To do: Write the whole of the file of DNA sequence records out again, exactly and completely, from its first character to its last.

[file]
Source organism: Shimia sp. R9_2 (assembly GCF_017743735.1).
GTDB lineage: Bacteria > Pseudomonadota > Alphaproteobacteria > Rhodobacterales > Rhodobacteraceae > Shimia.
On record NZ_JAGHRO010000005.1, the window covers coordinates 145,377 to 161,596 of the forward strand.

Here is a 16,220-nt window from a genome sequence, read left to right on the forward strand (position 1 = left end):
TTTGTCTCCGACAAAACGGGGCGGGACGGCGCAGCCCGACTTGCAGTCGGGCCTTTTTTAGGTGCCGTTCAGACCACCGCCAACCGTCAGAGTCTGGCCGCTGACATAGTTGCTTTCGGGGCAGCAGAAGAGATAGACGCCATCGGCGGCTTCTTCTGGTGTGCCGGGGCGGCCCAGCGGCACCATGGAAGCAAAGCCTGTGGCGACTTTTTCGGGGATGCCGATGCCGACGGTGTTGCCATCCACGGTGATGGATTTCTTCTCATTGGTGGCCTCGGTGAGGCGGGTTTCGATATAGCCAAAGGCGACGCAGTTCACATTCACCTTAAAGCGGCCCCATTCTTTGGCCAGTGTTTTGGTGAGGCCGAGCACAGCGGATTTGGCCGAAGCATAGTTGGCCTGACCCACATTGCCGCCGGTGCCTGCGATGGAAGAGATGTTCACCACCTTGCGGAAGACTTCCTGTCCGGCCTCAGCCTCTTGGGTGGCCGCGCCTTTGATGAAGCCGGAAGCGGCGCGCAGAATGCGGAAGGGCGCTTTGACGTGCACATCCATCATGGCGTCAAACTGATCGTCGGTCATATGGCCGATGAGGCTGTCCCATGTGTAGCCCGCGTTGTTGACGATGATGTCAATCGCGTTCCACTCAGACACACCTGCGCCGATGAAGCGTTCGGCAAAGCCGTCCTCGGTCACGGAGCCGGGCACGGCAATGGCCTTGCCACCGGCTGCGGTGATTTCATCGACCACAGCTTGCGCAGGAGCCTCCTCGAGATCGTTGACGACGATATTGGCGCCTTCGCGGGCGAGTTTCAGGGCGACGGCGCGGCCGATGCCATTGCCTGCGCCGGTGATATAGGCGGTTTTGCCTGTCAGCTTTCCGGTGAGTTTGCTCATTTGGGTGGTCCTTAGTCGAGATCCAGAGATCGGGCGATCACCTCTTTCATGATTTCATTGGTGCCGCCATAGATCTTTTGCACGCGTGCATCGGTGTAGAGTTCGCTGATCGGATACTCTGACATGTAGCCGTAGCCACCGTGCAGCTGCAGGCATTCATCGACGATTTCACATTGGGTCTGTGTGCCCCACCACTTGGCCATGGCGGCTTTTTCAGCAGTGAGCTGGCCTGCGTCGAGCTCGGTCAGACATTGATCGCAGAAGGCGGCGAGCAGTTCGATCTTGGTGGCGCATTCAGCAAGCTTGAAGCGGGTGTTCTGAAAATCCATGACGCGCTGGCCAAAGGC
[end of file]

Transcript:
Source organism: Shimia sp. R9_2 (assembly GCF_017743735.1).
GTDB lineage: Bacteria > Pseudomonadota > Alphaproteobacteria > Rhodobacterales > Rhodobacteraceae > Shimia.
On record NZ_JAGHRO010000005.1, the window covers coordinates 145,377 to 161,596 of the forward strand.

Here is a 16,220-nt window from a genome sequence, read left to right on the forward strand (position 1 = left end):
TTTGTCTCCGACAAAACGGGGCGGGACGGCGCAGCCCGACTTGCAGTCGGGCCTTTTTTAGGTGCCGTTCAGACCACCGCCAACCGTCAGAGTCTGGCCGCTGACATAGTTGCTTTCGGGGCAGCAGAAGAGATAGACGCCATCGGCGGCTTCTTCTGGTGTGCCGGGGCGGCCCAGCGGCACCATGGAAGCAAAGCCTGTGGCGACTTTTTCGGGGATGCCGATGCCGACGGTGTTGCCATCCACGGTGATGGATTTCTTCTCATTGGTGGCCTCGGTGAGGCGGGTTTCGATATAGCCAAAGGCGACGCAGTTCACATTCACCTTAAAGCGGCCCCATTCTTTGGCCAGTGTTTTGGTGAGGCCGAGCACAGCGGATTTGGCCGAAGCATAGTTGGCCTGACCCACATTGCCGCCGGTGCCTGCGATGGAAGAGATGTTCACCACCTTGCGGAAGACTTCCTGTCCGGCCTCAGCCTCTTGGGTGGCCGCGCCTTTGATGAAGCCGGAAGCGGCGCGCAGAATGCGGAAGGGCGCTTTGACGTGCACATCCATCATGGCGTCAAACTGATCGTCGGTCATATGGCCGATGAGGCTGTCCCATGTGTAGCCCGCGTTGTTGACGATGATGTCAATCGCGTTCCACTCAGACACACCTGCGCCGATGAAGCGTTCGGCAAAGCCGTCCTCGGTCACGGAGCCGGGCACGGCAATGGCCTTGCCACCGGCTGCGGTGATTTCATCGACCACAGCTTGCGCAGGAGCCTCCTCGAGATCGTTGACGACGATATTGGCGCCTTCGCGGGCGAGTTTCAGGGCGACGGCGCGGCCGATGCCATTGCCTGCGCCGGTGATATAGGCGGTTTTGCCTGTCAGCTTTCCGGTGAGTTTGCTCATTTGGGTGGTCCTTAGTCGAGATCCAGAGATCGGGCGATCACCTCTTTCATGATTTCATTGGTGCCGCCATAGATCTTTTGCACGCGTGCATCGGTGTAGAGTTCGCTGATCGGATACTCTGACATGTAGCCGTAGCCACCGTGCAGCTGCAGGCATTCATCGACGATTTCACATTGGGTCTGTGTGCCCCACCACTTGGCCATGGCGGCTTTTTCAGCAGTGAGCTGGCCTGCGTCGAGCTCGGTCAGACATTGATCGCAGAAGGCGGCGAGCAGTTCGATCTTGGTGGCGCATTCAGCAAGCTTGAAGCGGGTGTTCTGAAAATCCATGACGCGCTGGCCAAAGGC